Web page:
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Danville selectman refuses to resign during meeting

Union Leader Correspondent

September 17. 2012 9:21PM
Selectman Russell Harding working on his laptop during the selectmen's meeting after he refused to resign at Monday night's board meeting. (JASON SCHREIBER PHOTO)

DANVILLE - Selectman Russell Harding refused to resign from the board Monday night amid charges he grabbed a 13-year-old boy by the back of his neck and forced his head into a table at a community movie night.

For the second time in recent weeks, selectmen asked the 35-year-old Harding to quit over the incident that led to simple assault charges following a state police investigation.

Harding said 'no' when selectmen asked him to resign during their weekly board meeting.

'With that there isn't much more this board can do at this time,' Chairman Shawn O'Neil said.

His refusal to leave the board followed selectmen's decision to publicly censure Harding at the meeting for 'conduct unbecoming' a selectman.

Harding came under fire after the community movie night held Aug. 18. Harding decided to hold the movie night even after Police Chief Wade Parsons had postponed it earlier in the day because he feared it would rain and the town's movie equipment would get wet.

The altercation occurred when Harding confronted the teenager because he thought he was tampering with the equipment.

O'Neil read from a prepared statement in which he reminded the public of statements made by Harding at a board meeting on Sept. 4. At that meeting, Harding told selectmen that he put himself in between the teenager and the town's movie equipment and that when he did so he 'touched' the boy.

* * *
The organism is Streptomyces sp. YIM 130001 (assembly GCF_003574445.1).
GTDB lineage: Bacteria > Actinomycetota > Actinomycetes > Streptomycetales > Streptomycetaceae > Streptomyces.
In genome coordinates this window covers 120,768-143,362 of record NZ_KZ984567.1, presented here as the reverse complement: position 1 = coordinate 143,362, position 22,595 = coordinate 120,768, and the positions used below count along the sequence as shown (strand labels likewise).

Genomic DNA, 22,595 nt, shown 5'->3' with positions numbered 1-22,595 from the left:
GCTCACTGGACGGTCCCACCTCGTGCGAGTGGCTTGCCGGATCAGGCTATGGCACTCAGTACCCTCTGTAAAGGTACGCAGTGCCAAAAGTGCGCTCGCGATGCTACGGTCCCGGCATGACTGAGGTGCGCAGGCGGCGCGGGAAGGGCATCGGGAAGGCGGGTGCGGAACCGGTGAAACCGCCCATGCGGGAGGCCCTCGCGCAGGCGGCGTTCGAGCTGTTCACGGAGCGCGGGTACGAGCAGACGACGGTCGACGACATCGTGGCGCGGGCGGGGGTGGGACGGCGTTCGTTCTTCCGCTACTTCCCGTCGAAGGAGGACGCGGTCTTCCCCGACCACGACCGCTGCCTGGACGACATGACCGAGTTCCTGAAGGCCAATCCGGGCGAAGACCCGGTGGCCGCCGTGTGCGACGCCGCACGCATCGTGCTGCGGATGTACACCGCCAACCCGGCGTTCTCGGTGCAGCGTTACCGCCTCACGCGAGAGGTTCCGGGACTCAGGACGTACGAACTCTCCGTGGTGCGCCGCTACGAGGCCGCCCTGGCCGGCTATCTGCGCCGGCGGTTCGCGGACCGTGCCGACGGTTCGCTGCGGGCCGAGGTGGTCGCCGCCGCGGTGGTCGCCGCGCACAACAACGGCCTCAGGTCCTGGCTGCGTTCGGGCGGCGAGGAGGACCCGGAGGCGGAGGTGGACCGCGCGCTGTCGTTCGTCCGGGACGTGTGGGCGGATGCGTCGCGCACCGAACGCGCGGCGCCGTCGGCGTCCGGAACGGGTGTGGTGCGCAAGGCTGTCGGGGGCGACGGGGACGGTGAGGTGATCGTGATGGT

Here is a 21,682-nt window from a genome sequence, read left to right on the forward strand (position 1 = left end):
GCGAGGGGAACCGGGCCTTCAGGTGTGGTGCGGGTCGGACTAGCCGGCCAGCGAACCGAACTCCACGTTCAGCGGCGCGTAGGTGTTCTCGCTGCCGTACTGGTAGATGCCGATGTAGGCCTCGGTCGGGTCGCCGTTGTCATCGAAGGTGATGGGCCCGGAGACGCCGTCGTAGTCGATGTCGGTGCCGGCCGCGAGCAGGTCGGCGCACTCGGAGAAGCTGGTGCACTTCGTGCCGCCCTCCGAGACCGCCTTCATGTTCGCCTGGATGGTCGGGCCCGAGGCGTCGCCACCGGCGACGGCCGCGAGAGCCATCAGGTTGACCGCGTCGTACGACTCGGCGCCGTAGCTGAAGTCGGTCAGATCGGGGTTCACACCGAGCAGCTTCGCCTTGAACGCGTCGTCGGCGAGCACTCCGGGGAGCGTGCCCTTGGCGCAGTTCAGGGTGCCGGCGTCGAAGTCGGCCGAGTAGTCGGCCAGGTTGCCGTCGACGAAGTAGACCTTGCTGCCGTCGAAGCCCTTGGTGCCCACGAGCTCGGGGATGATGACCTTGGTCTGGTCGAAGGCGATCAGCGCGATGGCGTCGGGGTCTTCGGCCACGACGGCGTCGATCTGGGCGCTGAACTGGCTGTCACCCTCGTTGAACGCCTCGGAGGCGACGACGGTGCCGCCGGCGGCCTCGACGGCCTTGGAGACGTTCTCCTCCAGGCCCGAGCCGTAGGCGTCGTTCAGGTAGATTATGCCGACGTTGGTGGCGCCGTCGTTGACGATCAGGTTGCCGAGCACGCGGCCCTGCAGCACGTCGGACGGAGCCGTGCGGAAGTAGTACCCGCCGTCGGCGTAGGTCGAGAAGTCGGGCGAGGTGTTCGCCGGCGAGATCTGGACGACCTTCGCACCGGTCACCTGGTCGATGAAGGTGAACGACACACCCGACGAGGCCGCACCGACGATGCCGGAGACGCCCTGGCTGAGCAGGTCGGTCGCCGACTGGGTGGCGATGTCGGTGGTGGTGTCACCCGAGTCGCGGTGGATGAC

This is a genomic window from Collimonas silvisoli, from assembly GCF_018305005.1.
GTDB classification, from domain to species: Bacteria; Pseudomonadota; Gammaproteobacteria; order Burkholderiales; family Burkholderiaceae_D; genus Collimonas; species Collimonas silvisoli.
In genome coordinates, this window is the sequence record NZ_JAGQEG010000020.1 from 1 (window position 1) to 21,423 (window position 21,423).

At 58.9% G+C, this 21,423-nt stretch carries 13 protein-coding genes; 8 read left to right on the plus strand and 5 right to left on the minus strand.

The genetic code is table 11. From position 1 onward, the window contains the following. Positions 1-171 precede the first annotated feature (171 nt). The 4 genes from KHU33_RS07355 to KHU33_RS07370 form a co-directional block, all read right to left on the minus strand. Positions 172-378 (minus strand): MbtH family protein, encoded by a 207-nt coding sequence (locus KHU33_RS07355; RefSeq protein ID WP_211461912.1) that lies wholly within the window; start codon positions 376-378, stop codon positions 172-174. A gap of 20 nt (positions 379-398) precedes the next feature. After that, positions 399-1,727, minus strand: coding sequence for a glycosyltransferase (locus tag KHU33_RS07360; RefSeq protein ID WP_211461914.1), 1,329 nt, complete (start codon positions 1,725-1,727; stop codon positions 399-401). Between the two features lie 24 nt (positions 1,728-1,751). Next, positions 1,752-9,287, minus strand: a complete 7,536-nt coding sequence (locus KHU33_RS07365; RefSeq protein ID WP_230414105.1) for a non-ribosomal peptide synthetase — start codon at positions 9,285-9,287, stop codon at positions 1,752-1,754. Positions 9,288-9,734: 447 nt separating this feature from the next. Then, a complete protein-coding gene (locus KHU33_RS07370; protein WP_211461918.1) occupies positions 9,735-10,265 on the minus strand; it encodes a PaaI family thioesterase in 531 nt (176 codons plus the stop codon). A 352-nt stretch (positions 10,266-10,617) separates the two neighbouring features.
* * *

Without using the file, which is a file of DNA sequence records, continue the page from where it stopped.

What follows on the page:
However, O'Neil referred to comments Harding made to the New Hampshire Union Leader in an interview after the meeting in which he admitted that he pushed the teenager to get him away from the equipment.

According to the charges filed by state police, Harding allegedly grabbed the back of the boy's neck and forced his head into a table. In the New Hampshire Union Leader interview, Harding never admitted to those allegations and was not yet facing charges.

'The board is deeply concerned by the nature of these statements and strongly express the disapproval of any of its members touching or pushing any member of the community no matter what the circumstances,' O'Neil said, adding that the board 'believes strongly we must have an obligation to act appropriately at all times.'

Harding chose not to respond when given a chance to comment on the censure during the meeting.

Because he is an elected official, selectmen do not have the legal authority to remove Harding from the board.

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